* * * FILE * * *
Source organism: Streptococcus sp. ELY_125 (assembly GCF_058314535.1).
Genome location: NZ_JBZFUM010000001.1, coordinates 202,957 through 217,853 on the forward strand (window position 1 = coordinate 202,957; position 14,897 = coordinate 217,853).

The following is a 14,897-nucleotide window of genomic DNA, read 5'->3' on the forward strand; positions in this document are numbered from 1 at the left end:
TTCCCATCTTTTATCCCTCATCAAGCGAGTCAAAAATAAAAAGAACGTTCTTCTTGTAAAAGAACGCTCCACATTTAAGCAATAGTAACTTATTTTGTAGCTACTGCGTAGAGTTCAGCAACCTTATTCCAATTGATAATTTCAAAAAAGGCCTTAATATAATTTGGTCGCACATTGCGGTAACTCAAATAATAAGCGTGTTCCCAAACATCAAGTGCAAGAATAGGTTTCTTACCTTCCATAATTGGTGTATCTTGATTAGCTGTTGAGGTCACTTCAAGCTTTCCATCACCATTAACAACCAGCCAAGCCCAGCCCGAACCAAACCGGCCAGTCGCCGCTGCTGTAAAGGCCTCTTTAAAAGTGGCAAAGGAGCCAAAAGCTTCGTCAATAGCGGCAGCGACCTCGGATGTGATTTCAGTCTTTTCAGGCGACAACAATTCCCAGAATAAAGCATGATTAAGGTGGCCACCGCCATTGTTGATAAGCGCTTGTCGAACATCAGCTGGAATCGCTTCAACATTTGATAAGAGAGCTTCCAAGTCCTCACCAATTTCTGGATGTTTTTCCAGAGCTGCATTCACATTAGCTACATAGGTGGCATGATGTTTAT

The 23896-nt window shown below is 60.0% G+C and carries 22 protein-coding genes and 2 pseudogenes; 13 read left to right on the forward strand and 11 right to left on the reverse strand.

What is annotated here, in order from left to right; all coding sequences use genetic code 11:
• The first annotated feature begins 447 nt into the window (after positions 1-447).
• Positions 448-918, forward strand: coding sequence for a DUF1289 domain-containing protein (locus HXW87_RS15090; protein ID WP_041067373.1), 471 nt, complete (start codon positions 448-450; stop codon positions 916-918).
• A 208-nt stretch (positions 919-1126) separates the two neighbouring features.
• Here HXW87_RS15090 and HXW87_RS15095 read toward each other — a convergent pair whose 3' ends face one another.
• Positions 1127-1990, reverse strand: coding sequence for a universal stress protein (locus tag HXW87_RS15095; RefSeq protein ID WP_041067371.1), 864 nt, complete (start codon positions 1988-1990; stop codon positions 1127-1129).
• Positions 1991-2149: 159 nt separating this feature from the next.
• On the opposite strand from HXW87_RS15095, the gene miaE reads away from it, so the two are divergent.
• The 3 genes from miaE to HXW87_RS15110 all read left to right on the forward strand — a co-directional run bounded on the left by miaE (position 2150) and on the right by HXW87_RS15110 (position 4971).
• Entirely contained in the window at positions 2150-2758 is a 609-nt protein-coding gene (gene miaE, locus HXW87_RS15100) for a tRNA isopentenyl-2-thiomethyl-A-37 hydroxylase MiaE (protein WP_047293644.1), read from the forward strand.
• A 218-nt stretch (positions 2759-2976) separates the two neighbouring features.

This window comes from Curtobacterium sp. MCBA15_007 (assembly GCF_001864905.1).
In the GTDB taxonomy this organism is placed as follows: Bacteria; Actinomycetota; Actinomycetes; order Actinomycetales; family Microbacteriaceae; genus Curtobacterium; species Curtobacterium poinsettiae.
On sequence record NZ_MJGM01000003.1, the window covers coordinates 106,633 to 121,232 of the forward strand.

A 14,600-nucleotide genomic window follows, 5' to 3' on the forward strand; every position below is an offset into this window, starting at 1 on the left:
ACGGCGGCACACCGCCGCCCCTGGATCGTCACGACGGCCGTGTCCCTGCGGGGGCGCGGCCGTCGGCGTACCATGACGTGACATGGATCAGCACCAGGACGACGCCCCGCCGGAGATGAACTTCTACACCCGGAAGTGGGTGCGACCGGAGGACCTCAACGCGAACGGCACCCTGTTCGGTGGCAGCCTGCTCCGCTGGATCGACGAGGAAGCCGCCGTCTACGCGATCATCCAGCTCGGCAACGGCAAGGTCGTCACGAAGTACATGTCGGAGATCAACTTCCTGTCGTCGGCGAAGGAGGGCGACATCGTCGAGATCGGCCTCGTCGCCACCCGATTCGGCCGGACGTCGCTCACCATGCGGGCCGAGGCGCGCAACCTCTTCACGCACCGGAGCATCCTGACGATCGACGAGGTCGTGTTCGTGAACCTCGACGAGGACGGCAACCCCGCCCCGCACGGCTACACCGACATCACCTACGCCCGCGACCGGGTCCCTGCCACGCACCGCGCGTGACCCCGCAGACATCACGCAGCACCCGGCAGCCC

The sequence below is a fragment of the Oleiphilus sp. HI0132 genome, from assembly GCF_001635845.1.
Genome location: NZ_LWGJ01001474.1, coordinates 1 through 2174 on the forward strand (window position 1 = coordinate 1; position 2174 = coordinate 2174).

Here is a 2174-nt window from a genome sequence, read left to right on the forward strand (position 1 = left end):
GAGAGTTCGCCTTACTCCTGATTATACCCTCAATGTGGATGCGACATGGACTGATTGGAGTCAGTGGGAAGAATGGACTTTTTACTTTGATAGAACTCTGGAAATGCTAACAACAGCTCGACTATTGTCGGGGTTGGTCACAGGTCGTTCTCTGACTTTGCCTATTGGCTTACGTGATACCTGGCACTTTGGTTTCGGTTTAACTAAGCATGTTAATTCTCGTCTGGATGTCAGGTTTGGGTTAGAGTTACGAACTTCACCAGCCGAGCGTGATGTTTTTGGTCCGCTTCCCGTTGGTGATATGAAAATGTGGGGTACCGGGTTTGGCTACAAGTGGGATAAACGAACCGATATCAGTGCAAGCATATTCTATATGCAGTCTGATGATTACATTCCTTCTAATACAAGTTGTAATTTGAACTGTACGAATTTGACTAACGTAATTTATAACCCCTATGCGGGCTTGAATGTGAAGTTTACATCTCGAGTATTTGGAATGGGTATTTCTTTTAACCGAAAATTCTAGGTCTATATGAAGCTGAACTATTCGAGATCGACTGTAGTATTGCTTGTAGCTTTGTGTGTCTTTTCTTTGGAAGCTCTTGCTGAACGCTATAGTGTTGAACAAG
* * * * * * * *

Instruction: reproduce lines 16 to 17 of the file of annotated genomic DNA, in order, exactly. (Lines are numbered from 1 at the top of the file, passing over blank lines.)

• A 218-nt stretch (positions 2759-2976) separates the two neighbouring features.

This window comes from Curtobacterium sp. MCBA15_007 (assembly GCF_001864905.1).